(AS) When you covered Leonard Cohen's 'Suzanne', I called Cohen a musical blindspot, an influential artist for some reason I'd not listened to for whatever reason. I can think of a few others I've not consumed myself with, the list is massive. Who are your musical blindspots?
(CM) Oh, I have so many! It was really only last year that I really got into a lot of the music I think of as essential now: Patsy Cline, David Bowie, Lou Reed, the Modern Lovers, Brian Eno, Nancy Sinatra, so many others that I should have really been familiar with way sooner. It's like it suddenly occurred to me that I ought to listen to them all, like really listen to them and get to know their work beyond the hits. I started exploring more and actively trying to find new (old) music to hear and be influenced by.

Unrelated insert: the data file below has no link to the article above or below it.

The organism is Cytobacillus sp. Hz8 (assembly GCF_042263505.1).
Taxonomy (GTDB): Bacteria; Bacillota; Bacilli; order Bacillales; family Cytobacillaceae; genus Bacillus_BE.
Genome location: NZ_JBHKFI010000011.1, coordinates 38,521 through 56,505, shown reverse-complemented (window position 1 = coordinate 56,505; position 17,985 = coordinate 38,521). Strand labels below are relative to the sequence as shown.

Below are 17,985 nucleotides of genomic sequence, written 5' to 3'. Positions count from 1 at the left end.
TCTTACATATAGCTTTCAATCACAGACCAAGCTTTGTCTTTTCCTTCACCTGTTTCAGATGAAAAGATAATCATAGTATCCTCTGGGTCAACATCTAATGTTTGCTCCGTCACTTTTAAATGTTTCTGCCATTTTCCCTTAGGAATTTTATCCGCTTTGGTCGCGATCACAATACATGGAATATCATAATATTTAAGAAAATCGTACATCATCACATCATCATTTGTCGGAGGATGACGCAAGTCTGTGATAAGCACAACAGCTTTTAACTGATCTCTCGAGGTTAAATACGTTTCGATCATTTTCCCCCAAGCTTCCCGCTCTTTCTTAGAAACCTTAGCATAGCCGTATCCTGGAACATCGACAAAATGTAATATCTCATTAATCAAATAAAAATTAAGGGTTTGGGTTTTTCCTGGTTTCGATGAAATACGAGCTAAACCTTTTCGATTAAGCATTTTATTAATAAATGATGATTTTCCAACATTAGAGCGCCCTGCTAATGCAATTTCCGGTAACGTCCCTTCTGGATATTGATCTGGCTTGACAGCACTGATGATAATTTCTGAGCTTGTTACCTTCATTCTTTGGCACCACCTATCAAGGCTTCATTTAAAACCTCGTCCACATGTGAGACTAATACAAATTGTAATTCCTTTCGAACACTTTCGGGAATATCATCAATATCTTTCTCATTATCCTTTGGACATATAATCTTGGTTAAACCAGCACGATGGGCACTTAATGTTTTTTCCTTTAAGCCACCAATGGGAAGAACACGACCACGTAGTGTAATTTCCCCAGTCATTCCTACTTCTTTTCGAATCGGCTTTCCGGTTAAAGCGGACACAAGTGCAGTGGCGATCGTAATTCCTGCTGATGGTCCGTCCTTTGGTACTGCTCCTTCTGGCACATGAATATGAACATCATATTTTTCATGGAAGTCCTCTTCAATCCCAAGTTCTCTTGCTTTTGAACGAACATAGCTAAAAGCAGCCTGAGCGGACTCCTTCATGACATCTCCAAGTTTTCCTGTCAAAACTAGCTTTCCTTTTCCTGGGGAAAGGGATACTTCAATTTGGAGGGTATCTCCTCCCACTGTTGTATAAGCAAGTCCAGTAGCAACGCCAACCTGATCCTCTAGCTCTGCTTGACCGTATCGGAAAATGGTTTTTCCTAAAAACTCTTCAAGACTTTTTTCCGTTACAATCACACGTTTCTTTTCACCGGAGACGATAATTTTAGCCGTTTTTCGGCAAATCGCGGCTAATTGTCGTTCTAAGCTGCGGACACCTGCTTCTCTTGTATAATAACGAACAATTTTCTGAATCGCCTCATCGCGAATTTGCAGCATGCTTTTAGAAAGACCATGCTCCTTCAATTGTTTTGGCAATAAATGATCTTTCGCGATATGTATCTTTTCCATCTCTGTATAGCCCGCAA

(AS) What's coming up next? Releases/gigs/fests/collaborations. Any news to report?
(CM) Jena (of Sundae Crush / Layer Cake) and I are working on a sad girl themed EP right now. I would say it's 70% done, there's been some back and forth on the tracks since she lives in Seattle and I live in Denton, but it's been such a fun process. I can't wait to share what we've been doing, it's super gloomy and girly and teen. I also have a couple of new cover collaborations in the work, look for those in the next few months. I try and keep busy. I love making music and it's great to have more time to do it more recently.
Members: Claire Morales - Guitar and Vocals, Ryan Williams - Bass, Russ Connell - Drums, and Alex Hastings - Lead Guitar.
For more information on Claire Morales: